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In my life I have lived in two places. Michigan and Montana. Grand Rapids and Gardiner. While the initials may be the same, the places are very different. Both have beauty. Both contain people I know and love. In Michigan I meet friends for breakfast. In Montana friends meet for a day-long hike or ski. I am understood here. Accepted for what I do rather than what I own or how I keep my house. Not everyone here in Gardiner hikes or skis. But everyone seems to value wildness.

Though you can find wild places in Michigan, the essence of Montana is wildness. It is this wildness that attracts me, and is why I call Montana home.

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“The farther one gets into the wilderness, the greater is the attraction of its lonely freedom.”                                                           Theodore Roosevelt

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18 thoughts on “Hiking the Wild

  1. jg

    Thank you so much for sending this, Julianne – this heartwarming journal of Insight and observation.  I can feel what it would be like to be there.  John

    Sent from my Verizon 4G LTE smartphone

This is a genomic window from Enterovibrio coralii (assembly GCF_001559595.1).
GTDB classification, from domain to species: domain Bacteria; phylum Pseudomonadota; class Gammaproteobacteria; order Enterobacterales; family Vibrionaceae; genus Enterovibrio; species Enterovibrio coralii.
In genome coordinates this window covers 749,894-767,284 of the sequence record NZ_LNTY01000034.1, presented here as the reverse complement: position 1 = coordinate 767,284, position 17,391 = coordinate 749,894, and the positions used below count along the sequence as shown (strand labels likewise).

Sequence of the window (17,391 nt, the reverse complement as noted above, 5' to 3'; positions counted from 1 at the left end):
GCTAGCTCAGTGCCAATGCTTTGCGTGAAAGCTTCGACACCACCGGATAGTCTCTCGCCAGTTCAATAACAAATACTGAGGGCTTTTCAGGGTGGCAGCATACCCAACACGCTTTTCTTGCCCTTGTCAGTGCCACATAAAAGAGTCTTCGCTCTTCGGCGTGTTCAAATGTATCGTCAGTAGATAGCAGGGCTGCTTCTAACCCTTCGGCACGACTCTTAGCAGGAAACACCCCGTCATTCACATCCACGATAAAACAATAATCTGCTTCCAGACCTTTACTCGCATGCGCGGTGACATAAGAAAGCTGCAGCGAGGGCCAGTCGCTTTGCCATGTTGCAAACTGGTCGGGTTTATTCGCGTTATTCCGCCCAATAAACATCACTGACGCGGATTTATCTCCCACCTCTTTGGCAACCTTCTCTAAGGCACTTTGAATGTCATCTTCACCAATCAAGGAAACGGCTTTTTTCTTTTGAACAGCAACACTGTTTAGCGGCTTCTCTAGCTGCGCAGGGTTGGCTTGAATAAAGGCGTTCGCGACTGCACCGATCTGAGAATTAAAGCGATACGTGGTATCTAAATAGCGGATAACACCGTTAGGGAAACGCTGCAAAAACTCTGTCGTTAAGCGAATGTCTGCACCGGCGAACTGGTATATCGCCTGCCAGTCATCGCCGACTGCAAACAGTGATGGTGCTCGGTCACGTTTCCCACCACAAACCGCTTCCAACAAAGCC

Liked by 1 person

  2. This post was evocative of our time in Yellowstone, a time that will forever be wrapped gently around my heart. It is these memories I pull forth when I am missing my time in nature and they comfort me like a warm blanket. Hope to spend some time back in Yellowstone next summer. Wonderful post Julianne.

    Liked by 1 person

  3. Marcia

    As I sit here in SanDiego as my daughter Kim recovers from back surgery, reading this lovely trip into the wilderness brings into sharp focus the enormous difference in our lives. If I would live this CA life here my soul would shrivel and die. I so relate to the peace and belonging to the natural world that you so beautifully capture and share with us. I needed this to get me through this day.

    Liked by 1 person

    1. Aldo Leopold said: “There are some who can live without wildness, and some who cannot.” We are ones who cannot. I am happy that I helped you get through a day in CA. Best wishes to Kim for a quick recovery. And, safe travels to you.

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    1. Yes, subtle beauty. I like that it doesn’t slap you in the face with its beauty, but that you have to be there a while, you have to slow down and really look, to appreciate that loveliness.

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  4. Neysa Dickey

    Fine writing and images to go with the words, as always. Thanks, Julianne! I love the “surround sound bugling” – great phrase. And I found myself smiling (good ol’ English language) at “old human and wildlife trails,” because I consider myself one of those “old humans.” 😉 Yes, of course, I know it modifies “trails,” but still…. Made me smile. Love this.

    Liked by 1 person

  5. Pingback: Perspective ~ resiliency, technology & identity – Exploring Our Wilderness